Judges and politicians will be able to keep bumper pensions – despite moves to restrict what ordinary workers can retire on.
Senior public servants are being allowed to build up a much larger pension under complicated changes in the Budget that have gone unnoticed.
The changes mean senior civil and public servants, like judges and county managers, who retire in the next five years will able to retire on pensions of up to €115,000 a year.
Ordinary workers will have a limit of half of this imposed on the size of pensions they can get to qualify under new tax rules. They will have to pay a 'super tax' of 70pc for pensions over €60,000.
The measures were set out in the FinanceBill on Thursday – legislation that gives effect to changes in the Budget. Pensions experts accused Minister for Finance Michael Noonan of skewing the rules to ensure high-earning public servants will be able to keep big pensions entitlements they have amassed up to now.
Most private sector workers will have a cap imposed on them, meaning they will not be able to get a pension that exceeds €60,000 if they are to avoid paying a "super tax" of around 70pc.
President of the Irish Brokers Association John Bissett told Mr Noonan at a conference that the changes amounted to discrimination and inequality.
He said public sector workers were already paid 50pc more than those in the private sector.
"The pension cap does not address this issue as it will take another 40 years to apply in full.
"Senior civil servants who retire in the next five years can receive a pension of up to €115,000 per annum, whereas private-sector workers in defined contribution schemes are immediately capped at €60,000," he said at the Irish Brokers Association annual lunch.
The new pensions cap rules come in from January. But those who have already built up big public service pensions will get to keep the funds in place.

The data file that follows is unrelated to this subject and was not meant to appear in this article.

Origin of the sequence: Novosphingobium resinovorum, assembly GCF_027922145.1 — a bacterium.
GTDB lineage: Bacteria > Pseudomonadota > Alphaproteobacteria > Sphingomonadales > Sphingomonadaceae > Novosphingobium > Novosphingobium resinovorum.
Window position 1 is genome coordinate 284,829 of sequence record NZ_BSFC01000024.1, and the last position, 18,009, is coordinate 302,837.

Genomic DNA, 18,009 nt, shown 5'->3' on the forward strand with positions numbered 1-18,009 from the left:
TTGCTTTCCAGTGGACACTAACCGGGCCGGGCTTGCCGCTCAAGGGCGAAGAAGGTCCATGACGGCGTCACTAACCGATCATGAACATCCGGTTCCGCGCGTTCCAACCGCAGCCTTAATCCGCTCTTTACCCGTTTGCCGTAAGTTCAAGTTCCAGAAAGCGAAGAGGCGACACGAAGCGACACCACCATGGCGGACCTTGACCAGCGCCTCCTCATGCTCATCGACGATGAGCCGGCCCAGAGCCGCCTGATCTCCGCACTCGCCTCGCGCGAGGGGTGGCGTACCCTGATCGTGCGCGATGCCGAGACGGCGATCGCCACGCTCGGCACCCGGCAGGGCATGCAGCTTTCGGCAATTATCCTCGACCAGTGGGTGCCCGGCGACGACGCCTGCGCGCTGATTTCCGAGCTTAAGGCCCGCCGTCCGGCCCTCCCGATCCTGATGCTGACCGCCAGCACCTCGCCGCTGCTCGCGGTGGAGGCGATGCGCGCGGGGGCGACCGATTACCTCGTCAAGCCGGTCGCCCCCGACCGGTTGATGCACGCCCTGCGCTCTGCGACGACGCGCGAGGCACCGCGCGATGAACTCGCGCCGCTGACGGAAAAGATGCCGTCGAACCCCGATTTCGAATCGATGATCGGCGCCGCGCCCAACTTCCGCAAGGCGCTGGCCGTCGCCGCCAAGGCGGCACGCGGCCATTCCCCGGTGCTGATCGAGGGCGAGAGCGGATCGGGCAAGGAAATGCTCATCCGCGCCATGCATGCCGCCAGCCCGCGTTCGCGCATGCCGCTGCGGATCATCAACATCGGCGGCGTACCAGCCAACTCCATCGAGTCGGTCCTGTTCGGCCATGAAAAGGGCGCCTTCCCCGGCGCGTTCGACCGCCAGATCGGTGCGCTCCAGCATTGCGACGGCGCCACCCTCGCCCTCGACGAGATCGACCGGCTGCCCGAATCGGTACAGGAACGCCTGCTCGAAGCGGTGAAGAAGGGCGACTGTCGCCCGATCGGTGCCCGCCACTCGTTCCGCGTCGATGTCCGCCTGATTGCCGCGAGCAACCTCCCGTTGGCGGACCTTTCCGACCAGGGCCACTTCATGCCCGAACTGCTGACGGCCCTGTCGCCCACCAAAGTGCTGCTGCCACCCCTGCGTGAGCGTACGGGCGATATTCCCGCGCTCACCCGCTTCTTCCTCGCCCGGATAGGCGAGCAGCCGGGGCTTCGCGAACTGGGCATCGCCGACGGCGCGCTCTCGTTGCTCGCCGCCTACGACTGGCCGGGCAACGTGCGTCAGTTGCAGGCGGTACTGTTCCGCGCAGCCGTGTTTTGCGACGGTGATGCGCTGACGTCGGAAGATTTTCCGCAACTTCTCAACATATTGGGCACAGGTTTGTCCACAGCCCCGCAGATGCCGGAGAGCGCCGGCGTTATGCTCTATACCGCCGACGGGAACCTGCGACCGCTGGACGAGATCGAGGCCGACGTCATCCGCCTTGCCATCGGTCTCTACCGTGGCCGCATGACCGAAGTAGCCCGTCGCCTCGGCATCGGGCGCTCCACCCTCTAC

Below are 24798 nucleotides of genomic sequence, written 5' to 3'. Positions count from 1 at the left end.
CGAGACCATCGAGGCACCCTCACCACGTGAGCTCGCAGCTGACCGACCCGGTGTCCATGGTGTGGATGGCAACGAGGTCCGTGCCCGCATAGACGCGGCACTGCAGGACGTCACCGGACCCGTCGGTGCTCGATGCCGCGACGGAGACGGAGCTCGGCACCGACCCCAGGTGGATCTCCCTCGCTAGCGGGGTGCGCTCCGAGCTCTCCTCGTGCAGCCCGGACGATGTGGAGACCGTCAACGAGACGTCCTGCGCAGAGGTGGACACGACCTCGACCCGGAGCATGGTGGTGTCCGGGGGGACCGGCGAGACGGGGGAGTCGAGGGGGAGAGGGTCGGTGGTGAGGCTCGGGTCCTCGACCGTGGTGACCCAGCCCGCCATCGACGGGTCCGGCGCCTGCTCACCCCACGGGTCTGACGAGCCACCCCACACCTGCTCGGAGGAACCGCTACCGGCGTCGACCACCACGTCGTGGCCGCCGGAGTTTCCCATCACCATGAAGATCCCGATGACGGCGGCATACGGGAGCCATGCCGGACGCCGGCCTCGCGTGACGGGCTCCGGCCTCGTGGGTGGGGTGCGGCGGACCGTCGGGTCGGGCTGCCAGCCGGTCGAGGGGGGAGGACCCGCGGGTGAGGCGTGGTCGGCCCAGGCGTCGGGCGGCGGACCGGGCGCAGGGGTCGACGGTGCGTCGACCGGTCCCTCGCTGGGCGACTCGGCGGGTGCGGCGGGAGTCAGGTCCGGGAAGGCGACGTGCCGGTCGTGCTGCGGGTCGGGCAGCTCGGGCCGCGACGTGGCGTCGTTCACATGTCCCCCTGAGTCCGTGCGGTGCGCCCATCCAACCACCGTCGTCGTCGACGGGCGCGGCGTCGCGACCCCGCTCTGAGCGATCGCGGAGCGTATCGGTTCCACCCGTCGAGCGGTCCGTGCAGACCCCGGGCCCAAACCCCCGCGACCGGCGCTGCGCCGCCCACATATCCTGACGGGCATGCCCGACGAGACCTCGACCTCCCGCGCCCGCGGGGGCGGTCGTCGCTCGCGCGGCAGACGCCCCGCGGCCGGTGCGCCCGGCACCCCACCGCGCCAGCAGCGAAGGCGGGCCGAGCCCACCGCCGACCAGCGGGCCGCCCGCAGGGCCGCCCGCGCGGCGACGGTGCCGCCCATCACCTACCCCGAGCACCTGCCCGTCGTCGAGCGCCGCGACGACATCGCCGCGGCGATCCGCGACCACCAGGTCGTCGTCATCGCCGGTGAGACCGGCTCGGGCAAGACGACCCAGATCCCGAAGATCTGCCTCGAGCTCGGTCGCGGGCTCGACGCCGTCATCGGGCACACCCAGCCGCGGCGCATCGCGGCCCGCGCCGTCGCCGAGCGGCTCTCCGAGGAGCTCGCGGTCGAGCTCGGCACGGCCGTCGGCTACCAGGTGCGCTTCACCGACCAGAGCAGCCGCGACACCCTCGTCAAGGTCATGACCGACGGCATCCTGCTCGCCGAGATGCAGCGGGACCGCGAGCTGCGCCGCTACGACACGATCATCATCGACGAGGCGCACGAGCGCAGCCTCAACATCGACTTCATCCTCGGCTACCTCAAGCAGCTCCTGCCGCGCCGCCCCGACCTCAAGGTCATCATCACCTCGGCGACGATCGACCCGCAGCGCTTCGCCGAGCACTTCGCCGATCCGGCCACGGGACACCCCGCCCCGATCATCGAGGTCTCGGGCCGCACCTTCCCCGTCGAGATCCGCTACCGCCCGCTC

Aidan McLoughlin, of the Independent Trustee Company, said: "Those in the public sector and others in the private sector's defined-benefit pension schemes won't be hit by this restriction and won't see this limit fully applied until January 2054."
The private sector was unlikely to gain as most of their defined-benefit schemes are in deficit.
"The department appears to have decided that the measure should only apply to benefits accrued from this point forward for those in defined-benefit pension schemes, which would include public sector schemes."
He said this was why moves to limit tax relief on pensions investing is set to deliver less than the Government had been expecting.
The new limit on the amount of tax relief people can get for putting money into pensions was expected to deliver savings of €250m to the Exchequer. This is €130m less in revenue than the Government originally expected.
Mr Noonan had appeared last week to blame the pensions industry for supplying him with incorrect figures, which had led to the Exchequer shortfall.
But industry experts accused him of failing to implement the changes the way the industry recommended, in a bid to protect the pensions of politicians and high-paid civil servants.
A spokesman for the Department of Finance rejected this and said the Government's legal advice was that it could not interfere with the existing pensions entitlements of people.
He added: "The fact remains however, that even without these features the yield projected by the pensions industry was not realistic."